European Union (EU) antitrust regulators have extended their investigation into Alphabet unit Google’s fitness tracker maker Fitbit to December 23, the European Commission said on Wednesday.
The EU competition enforcer last month kicked off a full-scale probe into the deal, saying Google’s pledge not to use Fitbit’s data for advertising purposes was insufficient to address competition concerns.
“The Commission extended the deadline in agreement with the parties,” the EU executive said in an email.
“Our investigation aims to ensure that control by Google over data collected through wearable devices as a result of the transaction does not distort competition,” said European Commission Executive Vice-President Margrethe Vestager, who also is the EU’s competition commissioner.
Google announced its decision to buy Fitbit in November 2019 for $2.1 billion (roughly Rs. 15,720 crores). Privacy, social justice and consumer groups have called on authorities to block the deal, citing privacy, and antitrust concerns.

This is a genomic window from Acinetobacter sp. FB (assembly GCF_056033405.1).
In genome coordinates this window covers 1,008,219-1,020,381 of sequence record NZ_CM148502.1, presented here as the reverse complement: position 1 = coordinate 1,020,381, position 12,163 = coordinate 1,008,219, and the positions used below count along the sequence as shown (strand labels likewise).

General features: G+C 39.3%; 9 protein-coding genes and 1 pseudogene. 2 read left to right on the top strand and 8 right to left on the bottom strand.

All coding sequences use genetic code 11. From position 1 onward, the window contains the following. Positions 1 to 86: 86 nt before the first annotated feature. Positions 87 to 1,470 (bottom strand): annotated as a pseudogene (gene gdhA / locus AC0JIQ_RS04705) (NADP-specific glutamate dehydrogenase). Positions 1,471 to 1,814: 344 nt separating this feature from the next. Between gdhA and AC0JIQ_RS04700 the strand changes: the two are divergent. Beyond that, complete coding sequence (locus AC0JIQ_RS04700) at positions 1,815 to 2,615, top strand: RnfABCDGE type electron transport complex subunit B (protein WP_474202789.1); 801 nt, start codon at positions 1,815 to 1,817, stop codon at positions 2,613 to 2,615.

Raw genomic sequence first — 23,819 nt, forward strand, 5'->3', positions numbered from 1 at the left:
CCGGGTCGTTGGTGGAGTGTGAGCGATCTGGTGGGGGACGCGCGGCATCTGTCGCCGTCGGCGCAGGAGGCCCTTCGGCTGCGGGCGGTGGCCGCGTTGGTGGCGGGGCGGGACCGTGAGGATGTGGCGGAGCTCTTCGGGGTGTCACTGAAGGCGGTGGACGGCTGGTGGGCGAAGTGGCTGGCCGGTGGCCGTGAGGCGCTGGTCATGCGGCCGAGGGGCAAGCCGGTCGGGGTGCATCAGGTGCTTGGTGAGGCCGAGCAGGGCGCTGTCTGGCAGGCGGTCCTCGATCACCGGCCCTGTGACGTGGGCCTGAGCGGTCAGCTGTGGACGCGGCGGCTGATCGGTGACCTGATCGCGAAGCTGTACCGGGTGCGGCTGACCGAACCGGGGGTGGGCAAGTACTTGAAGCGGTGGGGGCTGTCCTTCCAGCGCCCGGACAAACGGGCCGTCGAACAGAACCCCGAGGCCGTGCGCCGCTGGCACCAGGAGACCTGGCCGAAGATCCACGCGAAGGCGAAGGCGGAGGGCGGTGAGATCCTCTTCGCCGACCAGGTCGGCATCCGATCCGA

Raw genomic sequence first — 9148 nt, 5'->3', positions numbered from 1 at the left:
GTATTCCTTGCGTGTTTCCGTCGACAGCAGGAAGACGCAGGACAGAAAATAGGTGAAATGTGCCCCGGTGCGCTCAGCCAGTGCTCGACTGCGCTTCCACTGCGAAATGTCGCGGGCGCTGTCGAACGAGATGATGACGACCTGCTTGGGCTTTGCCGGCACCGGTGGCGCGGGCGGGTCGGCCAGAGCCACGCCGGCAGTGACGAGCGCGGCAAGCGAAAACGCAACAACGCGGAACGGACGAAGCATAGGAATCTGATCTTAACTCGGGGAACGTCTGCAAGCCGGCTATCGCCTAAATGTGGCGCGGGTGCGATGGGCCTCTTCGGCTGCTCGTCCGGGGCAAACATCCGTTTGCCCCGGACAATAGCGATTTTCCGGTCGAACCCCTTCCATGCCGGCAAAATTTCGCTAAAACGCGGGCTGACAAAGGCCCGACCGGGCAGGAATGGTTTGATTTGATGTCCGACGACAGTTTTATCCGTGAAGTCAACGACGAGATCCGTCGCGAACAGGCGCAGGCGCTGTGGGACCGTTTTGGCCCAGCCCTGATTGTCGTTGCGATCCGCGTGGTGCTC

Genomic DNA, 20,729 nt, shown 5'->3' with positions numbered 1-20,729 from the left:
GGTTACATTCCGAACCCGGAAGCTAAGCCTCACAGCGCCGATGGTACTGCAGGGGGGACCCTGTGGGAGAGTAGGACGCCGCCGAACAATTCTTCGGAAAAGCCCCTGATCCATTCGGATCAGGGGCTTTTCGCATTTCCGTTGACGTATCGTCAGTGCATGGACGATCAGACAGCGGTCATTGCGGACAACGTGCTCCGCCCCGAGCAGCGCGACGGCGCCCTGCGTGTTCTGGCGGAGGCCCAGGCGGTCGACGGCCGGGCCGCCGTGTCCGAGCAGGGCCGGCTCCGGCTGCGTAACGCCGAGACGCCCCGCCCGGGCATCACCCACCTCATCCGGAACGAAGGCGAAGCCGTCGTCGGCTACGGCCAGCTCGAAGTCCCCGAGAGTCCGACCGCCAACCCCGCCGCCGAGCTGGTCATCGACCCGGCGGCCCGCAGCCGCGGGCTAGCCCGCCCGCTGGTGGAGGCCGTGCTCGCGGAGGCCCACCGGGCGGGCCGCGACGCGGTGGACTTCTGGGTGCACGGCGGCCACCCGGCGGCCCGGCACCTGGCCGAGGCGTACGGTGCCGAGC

The EU said the deal could expand Google’s “data advantage” and therefore raise barriers for rivals to match Google’s online advertising services.
“This deal is about devices, not data,” said Rick Osterloh, Google’s senior vice president for devices and services. “We’ve been clear from the beginning that we will not use Fitbit health and wellness data for Google ads,” he wrote in a blog post.
The investigation adds more scrutiny of the transaction, which Australia’s competition watchdog is also examining. It underscores the lead role EU authorities have taken in global efforts to regulate the big technology companies.
© Thomson Reuters 2020
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